For my craft shows and local credit card processing, I prefer  my Square card reader. It lets me swipe credit cards via a free plug-in I can use with my iPad after downloading yet another free app! The fees are lower (2.75% per swipe) and you can directly e-mail a receipt to your customer right after the transaction. You will need either Wi-Fi enabled or have your 3G connection running. The app works on iPhones, Android phones, and iPads.

This post was authored by Sarah, the principal designer from Sima Design. She runs an Etsy shop focusing on crafts and jewelry design with the help of her trusty  Epilog laser engraver and authors a blog while also working full-time as a mom of two.

Friday, April 8, 2011

Linky Party! Enter Your Etsy Shop Link

Hosting a quick Linky Party through April 15. Enter your Etsy Shop below and include a photo. I will select shops for weekly showcase spots!

Quick Tip: Shipping with FedEx via a Special Etsy Discount

Did you know that Etsy has a discount program with FedEx?

It's simple- fill out an account application with FedEx via this special Etsy FedEx Discount Link. You can link a credit card to your account. Then it's easy! You can calculate the cost of various shipping options online. FedEx shows you the discounts you receive with your Etsy account benefit. Print shipping labels and locate drop-off locations. You can even schedule a pick-up. You don't have to be exact on the weight- a guess will usually do so just grab a ruler and measure your packaging!

Depending on the size of your package- you may be able to drop it off at your local post office. I know mine has a drop-off box. There's a handy stash of envelope and document sized shipping supplies there too!

This post was authored by Sarah, the principal designer from Sima Design. She runs an Etsy shop focusing on crafts and jewelry design with the help of her trusty  Epilog laser engraver and authors a blog while also working full-time as a mom of two.

Photography Tip: Using the Flash

I can't even count the number of bad pictures I see in shops all over Etsy. Not everyone needs to be a pro to handle creating great shop photos. I have to admit- I don't always follow my own advice even when I do know better but perhaps we can work up some tips that let you take great photos-fast.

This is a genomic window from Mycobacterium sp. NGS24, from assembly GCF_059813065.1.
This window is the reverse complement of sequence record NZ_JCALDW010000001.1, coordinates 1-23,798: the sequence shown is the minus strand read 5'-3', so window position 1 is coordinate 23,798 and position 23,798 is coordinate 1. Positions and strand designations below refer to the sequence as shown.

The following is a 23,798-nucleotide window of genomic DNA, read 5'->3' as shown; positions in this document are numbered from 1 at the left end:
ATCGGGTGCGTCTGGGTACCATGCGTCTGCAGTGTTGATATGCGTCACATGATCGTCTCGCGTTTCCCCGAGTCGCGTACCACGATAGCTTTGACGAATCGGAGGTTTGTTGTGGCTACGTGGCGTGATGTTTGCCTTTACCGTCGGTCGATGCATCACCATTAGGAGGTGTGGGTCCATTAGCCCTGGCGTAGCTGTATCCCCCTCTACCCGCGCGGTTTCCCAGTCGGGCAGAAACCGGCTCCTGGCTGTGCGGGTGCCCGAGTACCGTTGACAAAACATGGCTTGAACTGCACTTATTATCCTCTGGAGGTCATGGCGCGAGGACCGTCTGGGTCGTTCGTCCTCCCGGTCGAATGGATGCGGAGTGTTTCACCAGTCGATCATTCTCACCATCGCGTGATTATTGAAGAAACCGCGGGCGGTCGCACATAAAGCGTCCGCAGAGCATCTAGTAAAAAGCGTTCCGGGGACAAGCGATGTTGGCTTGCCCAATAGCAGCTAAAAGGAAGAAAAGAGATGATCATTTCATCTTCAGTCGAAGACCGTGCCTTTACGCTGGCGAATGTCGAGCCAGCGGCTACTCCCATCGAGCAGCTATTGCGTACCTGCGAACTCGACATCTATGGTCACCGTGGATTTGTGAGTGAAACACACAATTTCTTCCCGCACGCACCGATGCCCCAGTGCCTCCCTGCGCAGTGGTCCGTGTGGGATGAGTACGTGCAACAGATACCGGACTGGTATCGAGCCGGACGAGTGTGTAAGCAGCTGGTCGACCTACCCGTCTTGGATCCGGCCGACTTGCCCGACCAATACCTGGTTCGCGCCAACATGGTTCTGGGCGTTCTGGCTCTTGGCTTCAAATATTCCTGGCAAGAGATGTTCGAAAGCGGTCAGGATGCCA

Today's tip is going to deal with the flash. There are a lot of photos that are overexposed, show the flash glare, or are just plain uninviting to look at. If you can avoid using a flash- this is your best option. Hope for a great sunny day where you can take your pictures outside. Even a snap and shoot camera can take good photos in the springtime air. This is not always possible and not every photo deserves the outside light. Your second option when taking photos indoors is to use a flash diffuser with every light in the house turned on. In most cases, this will help diffuse the flash enough to provide a good image. What if, for example, I was selling Christmas ornaments. Sunshine and springtime don't really go with that theme so much. You want more of a warm fireside cocoa kind of feel to your listing. Let's say you are indoors with the most basic of point and shoot cameras, you have a new Etsy shop listing you want to share with the world, and the flash is ruining your day because you really want those twinkling little Christmas lights in your photo. The combination of the flash and the lights in the photo will result in a dreary look to your Christmas photo. Turning all of the house lights on takes away the glow from the lights. What is a budding shop owner to do? You can avoid using the flash indoors with a few tricks and a steady hand. Let's look at the following example photo.